People protesting against the Iraq War, 2008

"Make love, not war" is an anti-war slogan commonly associated with the American counterculture of the 1960s. It was used primarily by those who were opposed to the Vietnam War, but has been invoked in other anti-war contexts since, around the world.[1][2] The "Make love" part of the slogan often referred to the practice of free love that was growing among the American youth who denounced marriage as a tool for those who supported war and favored the traditional capitalist culture.[3]

Several people claimed to be the inventor of the phrase, including Gershon Legman,[4][5] Rod McKuen,[6] radical activists Penelope and Franklin Rosemont and Tor Faegre,[7][8] and Diane Newell Meyer, a senior at the University of Oregon in 1965,[8] but the earliest uses in print appear to have been in anti-war protests in Berkeley, California earlier in 1965 than the April and May uses cited by Penelope Rosemont and Diane Newell Meyer. Articles mentioning signs and bumper stickers with the phrase were reported in the Daily Californian in February[9] and the Oakland Tribune in March.[10] Barbara Smoker claimed to have financed the manufacture of the first "Make Love, Not War" badges.[11]This quote is also attributed to Herbert Marcuse, a German philosopher who emigrated to the United States in the thirties and was an outspoken war critic (cit.

In popular culture

This section may contain irrelevant references to popular culture. Please remove the content or add citations to reliable and independent sources. (February 2021)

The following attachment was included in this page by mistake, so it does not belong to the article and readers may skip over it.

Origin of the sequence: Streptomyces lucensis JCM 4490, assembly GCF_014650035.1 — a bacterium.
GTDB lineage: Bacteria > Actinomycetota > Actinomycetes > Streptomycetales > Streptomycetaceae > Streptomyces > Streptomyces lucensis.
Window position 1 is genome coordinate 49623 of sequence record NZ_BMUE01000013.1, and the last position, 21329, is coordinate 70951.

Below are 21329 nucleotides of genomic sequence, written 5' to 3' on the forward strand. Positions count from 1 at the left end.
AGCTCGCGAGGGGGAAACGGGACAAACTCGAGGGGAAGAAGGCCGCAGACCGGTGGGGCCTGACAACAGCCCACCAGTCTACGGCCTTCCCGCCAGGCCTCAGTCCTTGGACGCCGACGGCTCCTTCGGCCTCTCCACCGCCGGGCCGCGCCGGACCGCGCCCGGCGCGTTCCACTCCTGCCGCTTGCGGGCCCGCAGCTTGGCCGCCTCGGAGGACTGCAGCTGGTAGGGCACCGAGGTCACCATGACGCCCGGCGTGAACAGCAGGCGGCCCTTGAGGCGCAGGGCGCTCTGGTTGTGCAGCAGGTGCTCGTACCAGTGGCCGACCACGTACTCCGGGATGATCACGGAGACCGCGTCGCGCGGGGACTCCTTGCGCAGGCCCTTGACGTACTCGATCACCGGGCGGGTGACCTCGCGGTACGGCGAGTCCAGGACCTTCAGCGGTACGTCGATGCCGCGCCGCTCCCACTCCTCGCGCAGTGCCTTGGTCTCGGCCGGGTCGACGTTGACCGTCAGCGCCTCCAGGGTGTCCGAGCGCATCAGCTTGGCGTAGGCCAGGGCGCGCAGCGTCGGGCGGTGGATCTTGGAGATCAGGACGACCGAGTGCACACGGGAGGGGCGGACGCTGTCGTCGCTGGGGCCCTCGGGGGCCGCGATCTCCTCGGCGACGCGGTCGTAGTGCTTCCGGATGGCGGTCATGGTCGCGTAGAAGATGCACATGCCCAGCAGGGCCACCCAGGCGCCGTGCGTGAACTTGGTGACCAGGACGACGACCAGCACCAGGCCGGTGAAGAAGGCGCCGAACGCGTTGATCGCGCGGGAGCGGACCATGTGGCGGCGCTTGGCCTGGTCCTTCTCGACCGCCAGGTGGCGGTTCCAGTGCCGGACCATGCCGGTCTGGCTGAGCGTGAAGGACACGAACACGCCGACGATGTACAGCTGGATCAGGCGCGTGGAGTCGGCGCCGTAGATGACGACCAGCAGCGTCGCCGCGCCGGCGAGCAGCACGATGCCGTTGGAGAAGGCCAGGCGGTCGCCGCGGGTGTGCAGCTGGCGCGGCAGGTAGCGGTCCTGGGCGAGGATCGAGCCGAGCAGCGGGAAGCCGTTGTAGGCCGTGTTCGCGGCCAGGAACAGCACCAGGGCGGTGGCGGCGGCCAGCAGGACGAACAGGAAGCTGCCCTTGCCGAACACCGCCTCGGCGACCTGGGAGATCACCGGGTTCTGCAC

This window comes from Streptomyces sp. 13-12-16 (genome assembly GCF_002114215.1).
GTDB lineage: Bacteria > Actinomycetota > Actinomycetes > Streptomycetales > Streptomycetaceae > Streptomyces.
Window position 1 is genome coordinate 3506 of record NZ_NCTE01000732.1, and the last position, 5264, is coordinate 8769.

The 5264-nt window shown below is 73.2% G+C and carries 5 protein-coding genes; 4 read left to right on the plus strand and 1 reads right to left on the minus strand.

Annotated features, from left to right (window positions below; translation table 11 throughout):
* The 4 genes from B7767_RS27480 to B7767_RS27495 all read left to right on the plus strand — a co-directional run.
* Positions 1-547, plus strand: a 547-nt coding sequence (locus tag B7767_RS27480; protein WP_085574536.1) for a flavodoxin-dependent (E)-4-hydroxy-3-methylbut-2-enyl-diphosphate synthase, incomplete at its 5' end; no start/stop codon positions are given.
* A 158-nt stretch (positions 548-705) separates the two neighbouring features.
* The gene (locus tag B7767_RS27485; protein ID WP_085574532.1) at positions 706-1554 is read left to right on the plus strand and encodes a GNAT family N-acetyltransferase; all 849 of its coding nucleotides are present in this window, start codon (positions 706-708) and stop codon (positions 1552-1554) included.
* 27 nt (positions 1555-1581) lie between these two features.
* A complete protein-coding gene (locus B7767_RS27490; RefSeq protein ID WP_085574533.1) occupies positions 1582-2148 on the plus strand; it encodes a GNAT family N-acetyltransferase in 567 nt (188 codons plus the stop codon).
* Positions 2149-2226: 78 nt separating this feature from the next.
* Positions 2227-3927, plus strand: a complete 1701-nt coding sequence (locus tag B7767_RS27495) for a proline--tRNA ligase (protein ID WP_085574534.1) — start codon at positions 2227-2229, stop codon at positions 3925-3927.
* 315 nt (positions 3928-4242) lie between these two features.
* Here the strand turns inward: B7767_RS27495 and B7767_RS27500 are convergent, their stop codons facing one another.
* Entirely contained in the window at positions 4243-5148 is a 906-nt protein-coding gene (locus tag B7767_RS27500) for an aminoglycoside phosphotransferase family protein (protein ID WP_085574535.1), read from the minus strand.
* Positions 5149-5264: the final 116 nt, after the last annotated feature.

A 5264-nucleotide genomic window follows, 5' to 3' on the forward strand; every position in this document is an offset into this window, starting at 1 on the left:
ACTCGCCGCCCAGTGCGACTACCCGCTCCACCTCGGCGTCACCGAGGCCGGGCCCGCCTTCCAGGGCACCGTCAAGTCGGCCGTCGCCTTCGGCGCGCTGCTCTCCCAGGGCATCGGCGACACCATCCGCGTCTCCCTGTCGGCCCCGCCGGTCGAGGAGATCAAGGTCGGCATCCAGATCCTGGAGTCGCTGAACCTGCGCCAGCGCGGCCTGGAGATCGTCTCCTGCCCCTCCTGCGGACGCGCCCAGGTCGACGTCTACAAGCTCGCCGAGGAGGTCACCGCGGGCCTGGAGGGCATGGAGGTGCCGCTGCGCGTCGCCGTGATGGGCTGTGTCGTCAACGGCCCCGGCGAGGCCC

See also


  1. ^ Fattig, Paul. "Make Love, Not War! coined in Ashland". Medford Mail Tribune. Archived from the original on February 26, 2014. Retrieved August 15, 2010.
  2. ^ Levitas, Mitchel (May 9, 1965). "Article 9 -- No Title; Vietnam Comes to Oregon U. Vietnam Comes to Oregon U.". New York Times. Archived from the original on November 29, 2021. Retrieved July 21, 2021.
  3. ^ Emma Goldman:People & Events: Free Love Archived 2017-02-25 at the Wayback Machine, Accessed February 3, 2014
  4. ^ Dudar, H., "Love and death (and schmutz): G. Legman's second thoughts," Village Voice, May 1, 1984, pp. 41-43.
  5. ^ Scott, Janny: "Gershon Legman, Anthologist of Erotic Humor, Is Dead at 81 Archived 2016-11-07 at the Wayback Machine", The New York Times, March 14, 1999. URL last accessed May 1, 2014.
  6. ^ McKuen, R. : Flight Plan March 14, 2005 Archived May 2, 2014, at the Wayback Machine. URL last accessed May 1, 2014.
  7. ^ Rosemont, Penelope. Dreams and Everyday Life: A Sixties Notebook. Chicago: Charles H. Kerr, 2008:40-41.
  8. ^ a b "History of the Make Love Not War slogan". Creative Review. 2012-02-01. Archived from the original on 2021-02-27. Retrieved 2021-08-19.
  9. ^ "Princess Declares Official War on Pakistani Prince". Daily Californian. 16 Feb 1965. p. 6. Archived from the original on 10 January 2023. Retrieved 10 January 2023. Inspired by a sign reading 'let's make love, not war' ....
  10. ^ Fiset, Bill (12 Mar 1965). "A Gallery of Abstracts". Oakland Tribune. p. 21. And the latest [bumper stickers] in Berkeley, protesting Viet Nam, simply say, 'Make Love--Not War.'
  11. ^ MacKillop, I. D. (27 February 1986). The British Ethical Societies. Cambridge University Press. p. 86. ISBN 9780521266727.
  12. ^ "We Will Rock You (London Cast Album)". Archived from the original on 2021-08-19. Retrieved 2018-07-22.
  13. ^ "'Make love, not war': Inside Stan Lee's Avengers Endgame cameo, his last in the MCU". Hindustan Times. April 27, 2019. Archived from the original on April 28, 2019. Retrieved May 30, 2019.
  14. ^ "Avengers: Endgame Stan Lee Cameo Explained". Cosmic Book News. 6 May 2019. Archived from the original on 8 May 2019. Retrieved May 30, 2019.